Allosteric regulation of an essential trypanosome polyamine biosynthetic enzyme by a catalytically dead homolog

Erin K. Willert, Richard Fitzpatrick, Margaret A. Phillips

Research output: Contribution to journalArticlepeer-review

71 Scopus citations


African sleeping sickness is a fatal disease that is caused by the protozoan parasite Trypanosoma brucei. Polyamine biosynthesis is an essential pathway in the parasite and is a validated drug target for treatment of the disease. S-adenosylmethionine decarboxylase (AdoMetDC) catalyzes a key step in polyamine biosynthesis. Here, we show that trypanosomatids uniquely contain both a functional AdoMetDC and a paralog designated prozyme that has lost catalytic activity. The T. brucei prozyme forms a high-affinity heterodimer with AdoMetDC that stimulates its activity by 1,200-fold. Both genes are expressed in T. brucei, and analysis of AdoMetDC activity in T. brucei extracts supports the finding that the heterodimer is the functional enzyme in vivo. Thus, prozyme has evolved to be a catalytically dead but allosterically active subunit of AdoMetDC, providing an example of how regulators of multimeric enzymes can evolve through gene duplication and mutational drift. These data identify a distinct mechanism for regulating AdoMetDC in the parasite that suggests new strategies for the development of parasite-specific inhibitors of the polyamine biosynthetic pathway.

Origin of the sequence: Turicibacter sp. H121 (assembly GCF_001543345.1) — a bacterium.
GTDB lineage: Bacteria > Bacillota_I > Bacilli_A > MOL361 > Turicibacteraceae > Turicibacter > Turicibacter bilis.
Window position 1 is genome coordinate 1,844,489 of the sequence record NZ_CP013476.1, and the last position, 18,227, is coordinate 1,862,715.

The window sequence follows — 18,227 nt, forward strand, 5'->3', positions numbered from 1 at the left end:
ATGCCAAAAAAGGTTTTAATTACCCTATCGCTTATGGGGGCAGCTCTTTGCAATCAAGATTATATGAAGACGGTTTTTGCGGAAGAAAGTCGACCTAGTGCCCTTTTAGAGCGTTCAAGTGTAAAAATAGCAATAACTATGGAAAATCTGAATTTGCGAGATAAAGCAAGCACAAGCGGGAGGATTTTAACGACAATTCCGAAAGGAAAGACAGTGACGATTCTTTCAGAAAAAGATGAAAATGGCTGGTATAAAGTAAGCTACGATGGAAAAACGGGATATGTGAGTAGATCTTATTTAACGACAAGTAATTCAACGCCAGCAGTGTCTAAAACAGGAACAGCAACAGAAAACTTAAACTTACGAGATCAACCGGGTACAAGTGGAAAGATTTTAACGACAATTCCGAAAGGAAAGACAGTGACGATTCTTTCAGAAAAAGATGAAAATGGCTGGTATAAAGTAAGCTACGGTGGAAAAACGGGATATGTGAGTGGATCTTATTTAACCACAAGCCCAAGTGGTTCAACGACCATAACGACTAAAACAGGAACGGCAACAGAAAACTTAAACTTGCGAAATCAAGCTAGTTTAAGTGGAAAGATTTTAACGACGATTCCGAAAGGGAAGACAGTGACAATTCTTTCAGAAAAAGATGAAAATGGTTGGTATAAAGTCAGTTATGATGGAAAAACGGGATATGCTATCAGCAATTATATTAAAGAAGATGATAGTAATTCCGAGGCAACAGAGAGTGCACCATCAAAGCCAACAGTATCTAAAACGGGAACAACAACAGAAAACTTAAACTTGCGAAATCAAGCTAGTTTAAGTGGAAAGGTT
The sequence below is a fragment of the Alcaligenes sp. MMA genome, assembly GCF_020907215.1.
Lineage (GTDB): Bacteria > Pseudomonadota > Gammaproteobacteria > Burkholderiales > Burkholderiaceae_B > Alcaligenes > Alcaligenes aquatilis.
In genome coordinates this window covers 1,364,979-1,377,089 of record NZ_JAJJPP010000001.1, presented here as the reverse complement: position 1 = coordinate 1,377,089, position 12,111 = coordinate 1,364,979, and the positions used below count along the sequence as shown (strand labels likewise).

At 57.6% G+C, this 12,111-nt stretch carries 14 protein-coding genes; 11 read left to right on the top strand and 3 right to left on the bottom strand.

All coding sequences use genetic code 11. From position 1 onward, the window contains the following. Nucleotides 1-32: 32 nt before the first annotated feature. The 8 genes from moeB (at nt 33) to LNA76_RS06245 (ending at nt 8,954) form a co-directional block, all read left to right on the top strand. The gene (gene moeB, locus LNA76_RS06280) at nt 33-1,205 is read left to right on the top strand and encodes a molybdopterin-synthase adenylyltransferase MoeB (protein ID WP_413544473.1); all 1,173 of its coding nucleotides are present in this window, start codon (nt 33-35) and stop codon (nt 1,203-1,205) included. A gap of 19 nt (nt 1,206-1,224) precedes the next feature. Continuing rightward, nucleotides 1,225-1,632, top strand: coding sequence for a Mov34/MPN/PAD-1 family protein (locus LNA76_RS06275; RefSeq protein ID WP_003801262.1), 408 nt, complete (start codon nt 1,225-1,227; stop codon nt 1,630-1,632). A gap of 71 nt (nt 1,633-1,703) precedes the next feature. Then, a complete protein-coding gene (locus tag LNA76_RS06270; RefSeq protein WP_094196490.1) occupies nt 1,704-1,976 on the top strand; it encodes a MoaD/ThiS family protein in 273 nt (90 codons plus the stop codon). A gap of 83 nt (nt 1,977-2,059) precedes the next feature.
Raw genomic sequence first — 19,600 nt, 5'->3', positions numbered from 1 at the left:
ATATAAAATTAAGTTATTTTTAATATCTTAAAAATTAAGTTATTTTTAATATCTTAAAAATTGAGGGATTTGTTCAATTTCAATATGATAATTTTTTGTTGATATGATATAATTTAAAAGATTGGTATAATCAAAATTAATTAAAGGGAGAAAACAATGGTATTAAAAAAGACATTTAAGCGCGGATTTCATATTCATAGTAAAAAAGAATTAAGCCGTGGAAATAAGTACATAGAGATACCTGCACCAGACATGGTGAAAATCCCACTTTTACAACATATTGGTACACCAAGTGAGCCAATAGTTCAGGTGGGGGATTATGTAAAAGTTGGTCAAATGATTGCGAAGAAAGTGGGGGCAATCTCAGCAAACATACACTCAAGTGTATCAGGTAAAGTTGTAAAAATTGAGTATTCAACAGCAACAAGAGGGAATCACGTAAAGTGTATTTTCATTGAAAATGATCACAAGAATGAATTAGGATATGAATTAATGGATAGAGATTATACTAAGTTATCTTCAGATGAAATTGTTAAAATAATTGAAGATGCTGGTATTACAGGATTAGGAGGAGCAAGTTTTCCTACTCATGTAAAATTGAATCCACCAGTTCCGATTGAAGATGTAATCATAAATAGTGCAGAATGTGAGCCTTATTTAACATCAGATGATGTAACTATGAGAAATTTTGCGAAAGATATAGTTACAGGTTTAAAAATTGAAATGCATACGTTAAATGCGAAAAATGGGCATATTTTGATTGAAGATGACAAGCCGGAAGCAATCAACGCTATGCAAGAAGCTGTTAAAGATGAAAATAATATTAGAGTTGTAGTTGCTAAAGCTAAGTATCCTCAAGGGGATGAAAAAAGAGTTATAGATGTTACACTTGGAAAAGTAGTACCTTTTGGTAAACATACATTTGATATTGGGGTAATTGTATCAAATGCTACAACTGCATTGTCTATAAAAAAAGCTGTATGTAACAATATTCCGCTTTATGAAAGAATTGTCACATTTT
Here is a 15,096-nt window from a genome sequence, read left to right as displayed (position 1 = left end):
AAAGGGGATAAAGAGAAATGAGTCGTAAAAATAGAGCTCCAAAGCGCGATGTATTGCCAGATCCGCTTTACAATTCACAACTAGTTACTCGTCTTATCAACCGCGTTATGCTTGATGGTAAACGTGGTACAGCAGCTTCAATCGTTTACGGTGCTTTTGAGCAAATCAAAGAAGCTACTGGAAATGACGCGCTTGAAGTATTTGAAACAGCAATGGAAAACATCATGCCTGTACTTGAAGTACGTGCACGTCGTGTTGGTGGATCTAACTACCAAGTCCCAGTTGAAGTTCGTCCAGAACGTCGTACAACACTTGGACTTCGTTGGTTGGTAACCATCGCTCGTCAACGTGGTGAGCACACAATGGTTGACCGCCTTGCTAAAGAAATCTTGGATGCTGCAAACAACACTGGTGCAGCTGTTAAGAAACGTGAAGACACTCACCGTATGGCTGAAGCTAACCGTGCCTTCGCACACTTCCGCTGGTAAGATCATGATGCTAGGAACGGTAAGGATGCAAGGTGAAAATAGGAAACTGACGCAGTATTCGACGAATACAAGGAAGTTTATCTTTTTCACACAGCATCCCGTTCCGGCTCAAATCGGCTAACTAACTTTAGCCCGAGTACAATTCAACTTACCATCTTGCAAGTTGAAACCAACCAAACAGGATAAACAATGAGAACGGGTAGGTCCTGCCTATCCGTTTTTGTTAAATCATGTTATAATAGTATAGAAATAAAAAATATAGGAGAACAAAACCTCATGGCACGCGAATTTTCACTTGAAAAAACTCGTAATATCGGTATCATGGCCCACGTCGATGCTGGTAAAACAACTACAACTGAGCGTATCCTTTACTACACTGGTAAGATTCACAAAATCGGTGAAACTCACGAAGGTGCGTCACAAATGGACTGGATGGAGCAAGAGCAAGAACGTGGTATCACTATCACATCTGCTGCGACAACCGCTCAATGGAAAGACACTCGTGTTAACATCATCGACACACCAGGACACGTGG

Original languageEnglish (US)
Pages (from-to)8275-8280
Number of pages6
JournalProceedings of the National Academy of Sciences of the United States of America
Issue number20
StatePublished - May 15 2007


  • Gene duplication
  • Prozyme
  • S-adenyosylmethionine decarboxylase
  • Trypanosoma brucei

ASJC Scopus subject areas

  • General


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